FloridaBlue has some deal with some company that lets it happen this way.  All of what I'm about to write may vary by insurer, but this is my experience.  I was able to pay the initial premium online via credit card once the "pay your binder" option was available at healthcare.gov, but I was under the impression that subsequent payments would have to be ACH.  Logged on to the website to set that up, and noticed this "Print your barcode" option.  Read the details on that, and basically they have some deal with a handful of retailers for this.

Quote
CVS/pharmacy® (except Target® locations) and Navarro accept cash, credit card and debit cards (checks not accepted). Dollar General accepts cash and debit cards only. Family Dollar accepts cash only. Your payment will be applied to your account within 5 business days.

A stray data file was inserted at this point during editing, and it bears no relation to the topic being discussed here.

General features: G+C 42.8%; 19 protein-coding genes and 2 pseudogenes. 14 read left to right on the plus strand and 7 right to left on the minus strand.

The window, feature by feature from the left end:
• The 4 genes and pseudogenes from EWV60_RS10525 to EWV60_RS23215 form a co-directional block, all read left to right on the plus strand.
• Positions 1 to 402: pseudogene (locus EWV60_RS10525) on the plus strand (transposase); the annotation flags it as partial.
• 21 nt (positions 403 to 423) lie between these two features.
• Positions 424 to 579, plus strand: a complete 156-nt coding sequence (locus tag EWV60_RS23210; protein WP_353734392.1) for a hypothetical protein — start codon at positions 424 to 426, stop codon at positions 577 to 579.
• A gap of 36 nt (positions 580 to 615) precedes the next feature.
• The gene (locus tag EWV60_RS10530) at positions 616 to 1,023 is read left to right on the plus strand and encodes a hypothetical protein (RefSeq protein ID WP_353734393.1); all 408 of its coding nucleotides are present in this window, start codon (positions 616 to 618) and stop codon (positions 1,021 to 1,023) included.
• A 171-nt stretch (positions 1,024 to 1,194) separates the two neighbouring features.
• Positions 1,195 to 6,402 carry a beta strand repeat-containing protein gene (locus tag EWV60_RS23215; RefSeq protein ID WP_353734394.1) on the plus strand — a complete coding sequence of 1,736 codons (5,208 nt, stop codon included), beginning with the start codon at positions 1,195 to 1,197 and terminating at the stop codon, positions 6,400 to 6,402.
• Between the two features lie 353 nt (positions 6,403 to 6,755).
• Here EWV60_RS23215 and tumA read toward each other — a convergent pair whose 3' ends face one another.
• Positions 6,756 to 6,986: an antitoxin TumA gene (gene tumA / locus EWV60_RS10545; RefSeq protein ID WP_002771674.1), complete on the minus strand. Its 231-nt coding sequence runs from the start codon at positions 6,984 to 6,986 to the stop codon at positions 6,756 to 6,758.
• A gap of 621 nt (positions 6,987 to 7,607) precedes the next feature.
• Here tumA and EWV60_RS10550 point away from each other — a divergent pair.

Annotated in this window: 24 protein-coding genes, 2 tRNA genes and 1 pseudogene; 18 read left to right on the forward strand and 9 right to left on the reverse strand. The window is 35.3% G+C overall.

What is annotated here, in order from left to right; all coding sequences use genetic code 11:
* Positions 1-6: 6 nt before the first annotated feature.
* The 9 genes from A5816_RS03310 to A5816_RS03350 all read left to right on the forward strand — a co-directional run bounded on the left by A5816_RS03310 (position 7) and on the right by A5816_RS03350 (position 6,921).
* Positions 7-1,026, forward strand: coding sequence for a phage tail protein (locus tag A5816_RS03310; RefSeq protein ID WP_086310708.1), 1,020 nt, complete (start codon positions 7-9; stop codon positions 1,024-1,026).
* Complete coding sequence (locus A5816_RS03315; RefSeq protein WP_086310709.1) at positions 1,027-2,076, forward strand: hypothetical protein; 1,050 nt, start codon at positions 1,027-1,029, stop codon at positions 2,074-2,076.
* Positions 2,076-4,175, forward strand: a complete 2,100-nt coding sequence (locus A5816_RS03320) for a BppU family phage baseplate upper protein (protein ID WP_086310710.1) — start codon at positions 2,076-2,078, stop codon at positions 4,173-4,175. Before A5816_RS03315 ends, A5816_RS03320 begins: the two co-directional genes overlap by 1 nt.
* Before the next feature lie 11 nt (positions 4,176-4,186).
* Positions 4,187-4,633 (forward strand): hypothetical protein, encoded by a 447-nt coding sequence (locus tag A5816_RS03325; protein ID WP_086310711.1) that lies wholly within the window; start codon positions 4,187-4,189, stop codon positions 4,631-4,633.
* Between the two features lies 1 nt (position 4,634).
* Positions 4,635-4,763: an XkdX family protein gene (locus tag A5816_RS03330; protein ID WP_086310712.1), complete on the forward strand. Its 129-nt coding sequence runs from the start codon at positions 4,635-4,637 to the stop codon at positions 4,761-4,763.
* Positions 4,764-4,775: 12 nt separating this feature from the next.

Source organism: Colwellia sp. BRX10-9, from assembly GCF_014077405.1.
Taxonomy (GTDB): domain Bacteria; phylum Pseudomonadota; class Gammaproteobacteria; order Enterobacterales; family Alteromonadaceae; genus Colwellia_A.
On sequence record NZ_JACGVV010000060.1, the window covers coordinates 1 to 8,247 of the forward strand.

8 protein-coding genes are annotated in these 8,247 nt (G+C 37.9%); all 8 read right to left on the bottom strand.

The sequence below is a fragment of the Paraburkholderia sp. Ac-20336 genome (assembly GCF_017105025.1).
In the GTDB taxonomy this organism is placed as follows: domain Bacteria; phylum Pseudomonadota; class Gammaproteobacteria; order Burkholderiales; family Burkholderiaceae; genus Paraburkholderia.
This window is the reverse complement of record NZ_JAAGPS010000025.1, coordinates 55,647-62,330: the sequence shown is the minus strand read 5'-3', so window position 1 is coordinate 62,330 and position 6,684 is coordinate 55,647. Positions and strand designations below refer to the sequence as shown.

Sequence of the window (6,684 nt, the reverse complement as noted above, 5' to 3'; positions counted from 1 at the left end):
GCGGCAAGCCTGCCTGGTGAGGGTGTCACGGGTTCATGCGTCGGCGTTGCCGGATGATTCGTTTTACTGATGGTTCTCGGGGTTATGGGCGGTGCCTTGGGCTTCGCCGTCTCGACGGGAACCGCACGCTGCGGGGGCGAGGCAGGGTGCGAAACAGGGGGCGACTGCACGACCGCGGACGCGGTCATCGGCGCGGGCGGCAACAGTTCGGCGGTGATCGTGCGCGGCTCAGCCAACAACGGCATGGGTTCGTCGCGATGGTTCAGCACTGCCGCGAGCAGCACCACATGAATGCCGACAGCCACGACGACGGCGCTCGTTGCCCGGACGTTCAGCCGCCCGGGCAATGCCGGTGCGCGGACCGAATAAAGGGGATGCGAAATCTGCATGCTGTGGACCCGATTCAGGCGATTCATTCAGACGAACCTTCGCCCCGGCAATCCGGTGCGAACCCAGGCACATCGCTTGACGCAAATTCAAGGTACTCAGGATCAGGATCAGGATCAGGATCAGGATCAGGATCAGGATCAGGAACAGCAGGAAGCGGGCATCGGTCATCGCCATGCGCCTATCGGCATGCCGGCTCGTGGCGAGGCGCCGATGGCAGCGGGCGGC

Went to CVS with barcode in hand, and it really was that easy - they scan the barcode, you tell them what your premium is, then you pay - they did accept the credit card.  No additional fee.

Edit to add:
Quote
Your payment is due by the due date on your bill. Payments received after your due date do not guarantee that your policy will remain active. CVS can accept payments from $1 to $999 per 24 hours and Dollar General can accept payments of up to $500 per transaction and $1 to $999 per 24 hours. Please contact Florida Blue for questions about the premium due or the status of your account, as retail sales associates cannot look up your account information.

Quote
Attention Sales Associate: Scan the barcode above, enter the amount the customer wishes to pay and tender the transaction as normal.
« Last Edit: October 26, 2017, 01:35:25 PM by dandarc »

Mrbeardedbigbucks

  • Stubble
  • **
  • Posts: 148
  • Age: 45
  • Location: NH
Re: Why would 2018 ACA monthly premiums decrease in my state?